Canada’s oil sands producers may find welcome relief to years of pipeline capacity constraints when the first new pipeline in years could enter into service as early as next month.
Enbridge said in a filing with the Canada Energy Regulator last week that its Line 3 replacement program in the United States “could be completed within the next 30 to 60 days which will allow the Line 3 replacement pipeline to commence service as early as September 15, 2021.”
Enbridge’s Line 3 Replacement project will replace the existing 34-inch pipe with new 36-inch pipe for 13 miles in North Dakota, 337 miles in Minnesota, and 14 miles in Wisconsin. The average annual capacity of Line 3 after replacement is planned to be 760,000 barrels per day (bpd), which would be a capacity increase of 370,000 bpd compared to the capacity of the original Line 3.
The Line 3 replacement is already in service in Canada, but it is not yet operational in the United States. Construction of the new Line 3 in Minnesota started in December 2020. The project is already 80 percent completed in Minnesota, Enbridge says.
But the completion of the pipeline still faces opposition from environmentalists and first nation groups, which continue to sue Enbridge and the state of Minnesota, asking for injunctions to protect lands, water, and crops along the pipeline route.
The Line 3 replacement is already three years late compared to its original proposed in-service date, 2018, and it is expected to begin operations at full capacity in the fourth quarter of this year, according to the CER’s latest report Canada’s Pipeline System 2021.
The delays in the proposed pipelines’ in-service dates, including Line 3 replacement and the Trans Mountain Expansion project now that Keystone XL is dead and buried, have weighed on Canadian benchmark oil prices. For years, operators have had the same capacity to transport their crude out of Alberta while production has been rising.
In 2019, Canada’s crude oil production averaged 4.9 million bpd, with oil sands output jumping by 25 percent between 2015 and 2019, the CER said in its report.
The discount of Western Canadian Select (WCS) – the benchmark price of oil from Canada’s oil sands delivered at Hardisty, Alberta – relative to the U.S. benchmark WTI Crude averaged US$15.27 per barrel between 2015 and 2020, the regulator noted. This differential soared to as much as US$50 a barrel on some days in October 2018 as production in Canada exceeded capacity for pipeline and crude-by-rail shipment. Alberta mandated region-wide production cuts, and existing pipelines optimized flows to cope with the insufficient capacity.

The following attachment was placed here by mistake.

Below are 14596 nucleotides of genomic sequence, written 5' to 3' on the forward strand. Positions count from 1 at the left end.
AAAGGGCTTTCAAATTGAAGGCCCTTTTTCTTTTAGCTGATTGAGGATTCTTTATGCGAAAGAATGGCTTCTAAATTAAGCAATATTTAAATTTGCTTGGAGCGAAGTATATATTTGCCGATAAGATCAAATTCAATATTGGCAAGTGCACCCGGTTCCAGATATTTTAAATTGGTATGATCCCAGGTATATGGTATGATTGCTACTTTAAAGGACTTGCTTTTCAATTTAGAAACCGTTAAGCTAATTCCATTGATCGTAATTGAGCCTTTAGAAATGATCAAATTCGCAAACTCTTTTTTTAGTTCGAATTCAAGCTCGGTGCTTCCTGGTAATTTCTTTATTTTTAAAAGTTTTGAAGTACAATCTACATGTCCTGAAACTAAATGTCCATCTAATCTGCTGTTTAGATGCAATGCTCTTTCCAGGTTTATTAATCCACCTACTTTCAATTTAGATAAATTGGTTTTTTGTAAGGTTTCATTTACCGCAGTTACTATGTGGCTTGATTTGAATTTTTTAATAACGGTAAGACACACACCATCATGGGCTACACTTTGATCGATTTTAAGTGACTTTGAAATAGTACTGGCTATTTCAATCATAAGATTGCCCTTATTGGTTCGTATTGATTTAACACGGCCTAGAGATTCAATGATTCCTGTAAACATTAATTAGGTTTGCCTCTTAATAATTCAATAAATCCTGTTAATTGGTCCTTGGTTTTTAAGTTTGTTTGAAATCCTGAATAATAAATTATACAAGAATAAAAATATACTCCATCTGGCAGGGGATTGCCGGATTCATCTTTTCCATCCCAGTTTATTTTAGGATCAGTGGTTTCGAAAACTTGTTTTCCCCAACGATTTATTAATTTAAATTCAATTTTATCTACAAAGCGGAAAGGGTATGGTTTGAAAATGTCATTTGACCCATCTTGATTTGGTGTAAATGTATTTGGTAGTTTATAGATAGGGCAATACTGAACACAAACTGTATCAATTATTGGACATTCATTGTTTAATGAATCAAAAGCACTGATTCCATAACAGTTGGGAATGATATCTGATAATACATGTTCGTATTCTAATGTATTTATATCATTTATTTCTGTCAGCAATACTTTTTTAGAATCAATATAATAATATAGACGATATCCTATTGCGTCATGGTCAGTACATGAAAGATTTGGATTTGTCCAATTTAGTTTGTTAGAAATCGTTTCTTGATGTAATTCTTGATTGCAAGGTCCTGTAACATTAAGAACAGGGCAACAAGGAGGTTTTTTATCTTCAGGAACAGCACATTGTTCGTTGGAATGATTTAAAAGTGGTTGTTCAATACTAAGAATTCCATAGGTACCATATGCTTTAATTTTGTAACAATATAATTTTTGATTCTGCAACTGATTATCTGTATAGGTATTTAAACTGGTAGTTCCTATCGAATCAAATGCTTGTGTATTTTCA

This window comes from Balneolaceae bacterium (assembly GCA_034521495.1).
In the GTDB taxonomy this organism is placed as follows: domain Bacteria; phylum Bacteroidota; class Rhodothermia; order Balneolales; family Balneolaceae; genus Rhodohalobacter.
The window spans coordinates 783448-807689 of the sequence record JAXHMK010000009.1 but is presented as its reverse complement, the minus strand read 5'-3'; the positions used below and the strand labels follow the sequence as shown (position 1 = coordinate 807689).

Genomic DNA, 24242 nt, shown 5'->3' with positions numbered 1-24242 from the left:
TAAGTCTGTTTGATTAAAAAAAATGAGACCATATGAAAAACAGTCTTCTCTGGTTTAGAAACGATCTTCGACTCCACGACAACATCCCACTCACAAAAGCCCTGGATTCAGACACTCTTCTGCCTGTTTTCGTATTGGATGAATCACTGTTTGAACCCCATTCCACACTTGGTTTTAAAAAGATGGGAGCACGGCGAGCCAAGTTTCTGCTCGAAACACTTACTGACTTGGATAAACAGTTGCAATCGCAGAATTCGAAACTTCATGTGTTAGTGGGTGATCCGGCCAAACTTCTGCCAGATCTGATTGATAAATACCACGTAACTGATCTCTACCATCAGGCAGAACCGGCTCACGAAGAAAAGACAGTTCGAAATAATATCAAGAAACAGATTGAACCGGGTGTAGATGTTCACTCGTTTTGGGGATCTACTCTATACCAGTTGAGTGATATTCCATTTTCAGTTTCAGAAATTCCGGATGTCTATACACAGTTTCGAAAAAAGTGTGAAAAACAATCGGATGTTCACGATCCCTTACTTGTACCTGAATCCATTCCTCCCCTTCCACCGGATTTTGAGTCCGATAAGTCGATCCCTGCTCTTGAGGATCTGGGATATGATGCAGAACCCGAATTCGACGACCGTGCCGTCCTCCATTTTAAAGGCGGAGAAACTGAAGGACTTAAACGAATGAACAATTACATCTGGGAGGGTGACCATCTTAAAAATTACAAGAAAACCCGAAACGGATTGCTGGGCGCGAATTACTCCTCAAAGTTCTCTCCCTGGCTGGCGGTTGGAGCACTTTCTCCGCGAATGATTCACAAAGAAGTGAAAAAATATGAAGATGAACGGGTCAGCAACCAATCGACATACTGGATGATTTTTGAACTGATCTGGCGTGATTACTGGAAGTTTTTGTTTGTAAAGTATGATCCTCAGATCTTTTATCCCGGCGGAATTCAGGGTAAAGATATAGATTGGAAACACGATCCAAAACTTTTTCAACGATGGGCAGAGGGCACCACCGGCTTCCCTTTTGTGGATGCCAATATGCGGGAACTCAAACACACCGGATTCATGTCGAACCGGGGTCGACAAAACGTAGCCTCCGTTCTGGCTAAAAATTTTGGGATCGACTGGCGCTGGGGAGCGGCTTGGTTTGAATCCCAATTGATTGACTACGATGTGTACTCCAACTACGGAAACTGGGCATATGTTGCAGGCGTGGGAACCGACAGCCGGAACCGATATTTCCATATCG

Lowered production in 2020 with the pandemic eased some of the pressure, but Canada’s crude oil production is set to grow. So, at least one new pipeline is crucial for Canadian operators to get their product to refining markets.
The Line 3 replacement, if it becomes operational in a month, would be the best immediate chance for Canada’s oil industry to boost its takeaway capacity. Yet, the project continues to face challenges.
Earlier this month, the White Earth Band of Ojibwe tribe sued Minnesota, claiming that the state is violating the rights of wild rice, which “possesses inherent rights to exist, flourish, regenerate, and evolve, as well as inherent rights to restoration, recovery, and preservation.”
Enbridge says that “Line 3 construction permits include conditions that specifically protect wild rice waters. As a matter of fact Enbridge pipelines have coexisted with Minnesota’s most sacred and productive wild rice stands for over seven decades.”
Line 3 may be very close to the final hurdle, but it hasn’t passed it yet.
The threat to Enbridge’s operational Line 5 pipeline through the Great Lakes is another potential major capacity issue to Canadian oil exports. Enbridge is engaged in a mediation with the state of Michigan, which wants the pipeline shut down, and the mediation is expected to be completed by the end of August.
New pipeline capacity is crucial to Canada’s oil industry as crude supply is expected to increase by almost 900,000 bpd between 2020 and 2030, IHS Markit has estimated.
“That growth is coming, and transportation capacity is needed to keep pace. IHS Markit estimates that, by just 2025, total crude movements could increase by more than 650,000 barrels per day from pre-pandemic levels,” said Kevin Birn, vice president and chief Canadian oil market analyst, IHS Markit.
“Any disruption of existing infrastructure could have significant implications for Canada, the broader North American system and energy security,” Birn said.
By Tsvetana Paraskova for Oilprice.com
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